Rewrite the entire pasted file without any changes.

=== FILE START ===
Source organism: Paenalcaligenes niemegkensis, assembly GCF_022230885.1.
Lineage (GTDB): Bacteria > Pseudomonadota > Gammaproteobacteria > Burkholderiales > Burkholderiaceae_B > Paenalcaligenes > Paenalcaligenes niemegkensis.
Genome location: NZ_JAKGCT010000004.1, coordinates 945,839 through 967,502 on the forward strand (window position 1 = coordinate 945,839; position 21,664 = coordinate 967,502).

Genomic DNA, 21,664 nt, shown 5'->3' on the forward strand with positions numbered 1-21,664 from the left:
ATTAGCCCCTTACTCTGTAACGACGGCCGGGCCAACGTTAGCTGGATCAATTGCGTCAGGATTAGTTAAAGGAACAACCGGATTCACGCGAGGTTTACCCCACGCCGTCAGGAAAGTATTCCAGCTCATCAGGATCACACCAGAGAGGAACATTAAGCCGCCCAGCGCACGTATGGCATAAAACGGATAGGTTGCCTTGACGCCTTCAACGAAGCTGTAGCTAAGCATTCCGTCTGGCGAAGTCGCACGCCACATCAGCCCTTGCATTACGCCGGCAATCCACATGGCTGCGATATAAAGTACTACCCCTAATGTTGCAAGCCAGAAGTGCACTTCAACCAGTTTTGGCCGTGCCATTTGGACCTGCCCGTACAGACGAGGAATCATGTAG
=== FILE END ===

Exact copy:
Source organism: Paenalcaligenes niemegkensis, assembly GCF_022230885.1.
Lineage (GTDB): Bacteria > Pseudomonadota > Gammaproteobacteria > Burkholderiales > Burkholderiaceae_B > Paenalcaligenes > Paenalcaligenes niemegkensis.
Genome location: NZ_JAKGCT010000004.1, coordinates 945,839 through 967,502 on the forward strand (window position 1 = coordinate 945,839; position 21,664 = coordinate 967,502).

Genomic DNA, 21,664 nt, shown 5'->3' on the forward strand with positions numbered 1-21,664 from the left:
ATTAGCCCCTTACTCTGTAACGACGGCCGGGCCAACGTTAGCTGGATCAATTGCGTCAGGATTAGTTAAAGGAACAACCGGATTCACGCGAGGTTTACCCCACGCCGTCAGGAAAGTATTCCAGCTCATCAGGATCACACCAGAGAGGAACATTAAGCCGCCCAGCGCACGTATGGCATAAAACGGATAGGTTGCCTTGACGCCTTCAACGAAGCTGTAGCTAAGCATTCCGTCTGGCGAAGTCGCACGCCACATCAGCCCTTGCATTACGCCGGCAATCCACATGGCTGCGATATAAAGTACTACCCCTAATGTTGCAAGCCAGAAGTGCACTTCAACCAGTTTTGGCCGTGCCATTTGGACCTGCCCGTACAGACGAGGAATCATGTAG